Realising a kind of virtual methods


I want to realise some kind of virtual methods. I’ll explain this with
an example:

Let’s assume I’ve got a class called “Animal”. Every “Animal” instance
can have various attributes, which are not fix, they depend on the
annotations associated within the “animal” database table. So I could
create a method called “getAttribute()”:

animal =

If there’s an annotation called “WEIGHT”, the weight is returned,
otherwise “nil”. The thing is: I don’t want to write “getAttribute
(XYZ)” each time to get the data. I want to write:


But there is no predefined accessor method called “weight”. Some how,
I must catch this. I’ve got two ideas, of which I’m not sure whether
they make sense and can be implemented:

  1. The accessor methods are created dynamically at runtime, so that
    they internally access the annotation data and return what they’ve
    found or “nil”.

  2. A kind of “catch-all”-method which takes the name of the methode,
    which we try to call, as a parameter. Some pseudo-code:

FindAnnotation(nameOfDesiredMethod) // returning attribute value or

I don’t know, if there’s a known technique for this kind of problem.
But I know, that there’s something similar, if you look at the
ActiveRecord find() method. There you can say find_by_attribute, for

It’s hard to explain, I did my best.

Thank you for your suggestions!

Best wishes,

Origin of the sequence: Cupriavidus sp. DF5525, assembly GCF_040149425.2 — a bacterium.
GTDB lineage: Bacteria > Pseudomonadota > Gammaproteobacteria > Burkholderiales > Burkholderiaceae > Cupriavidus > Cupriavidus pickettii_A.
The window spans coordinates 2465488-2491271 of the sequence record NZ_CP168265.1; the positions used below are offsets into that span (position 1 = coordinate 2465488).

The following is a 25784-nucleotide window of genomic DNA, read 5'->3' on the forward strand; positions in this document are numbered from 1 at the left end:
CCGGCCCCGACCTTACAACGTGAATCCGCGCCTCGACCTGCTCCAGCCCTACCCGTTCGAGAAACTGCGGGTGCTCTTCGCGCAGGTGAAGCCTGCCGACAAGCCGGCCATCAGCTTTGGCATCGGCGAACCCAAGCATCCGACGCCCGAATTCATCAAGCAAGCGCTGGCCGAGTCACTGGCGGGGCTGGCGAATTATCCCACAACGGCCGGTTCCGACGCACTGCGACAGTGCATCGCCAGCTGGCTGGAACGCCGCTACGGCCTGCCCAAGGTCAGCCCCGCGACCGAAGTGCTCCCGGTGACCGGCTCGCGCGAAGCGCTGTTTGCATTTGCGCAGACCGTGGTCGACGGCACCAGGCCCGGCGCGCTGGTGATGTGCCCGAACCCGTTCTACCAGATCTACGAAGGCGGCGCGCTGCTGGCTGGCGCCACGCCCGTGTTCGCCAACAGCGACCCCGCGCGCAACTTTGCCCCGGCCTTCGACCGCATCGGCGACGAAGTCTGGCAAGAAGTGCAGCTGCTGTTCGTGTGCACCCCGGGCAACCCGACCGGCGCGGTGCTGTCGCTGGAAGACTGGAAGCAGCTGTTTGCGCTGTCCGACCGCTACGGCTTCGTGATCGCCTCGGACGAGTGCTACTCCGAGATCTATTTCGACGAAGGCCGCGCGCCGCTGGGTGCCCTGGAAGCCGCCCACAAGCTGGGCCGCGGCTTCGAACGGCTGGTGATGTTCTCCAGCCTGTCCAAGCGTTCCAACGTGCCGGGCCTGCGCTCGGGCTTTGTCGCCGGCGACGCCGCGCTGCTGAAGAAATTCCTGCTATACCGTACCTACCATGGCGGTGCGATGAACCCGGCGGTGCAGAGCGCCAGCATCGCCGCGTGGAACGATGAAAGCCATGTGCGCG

1. A kind of “catch-all”-method which takes the name of the methode,
    ActiveRecord does exactly this for database attributes you might find
    nosing around in there is useful. The magic method you are looking for
    is method_missing.


On Feb 19, 7:07 am, ms [email protected] wrote:

animal =
they make sense and can be implemented:

As Fred pointed out, method_missing is what you’re thinking of; it’s
AR uses to handle dynamic finders (find_by_x).

That being said, however, if you’re referring to the fields in Ruby
code and
doing so often enough that a shorthand is good - you should really
just have
a DB field for it and be done.

Otherwise, you end up with a table like in this article:

…which isn’t so good.

Finally, if you’re really just interested in attaching a few
“annotation”-style fields
to a model, take a look at serialized columns. Big warning: you gain
flexibility, but
at the cost of losing the ability to query values in SQL. I’ve used
serialized columns,
for example, to hold some fields that were imported by users from CSV
files and
then exported with the regular data fields to other CSV files. In that
case, my code
didn’t care what the fields were, it just needed to store them.

–Matt J.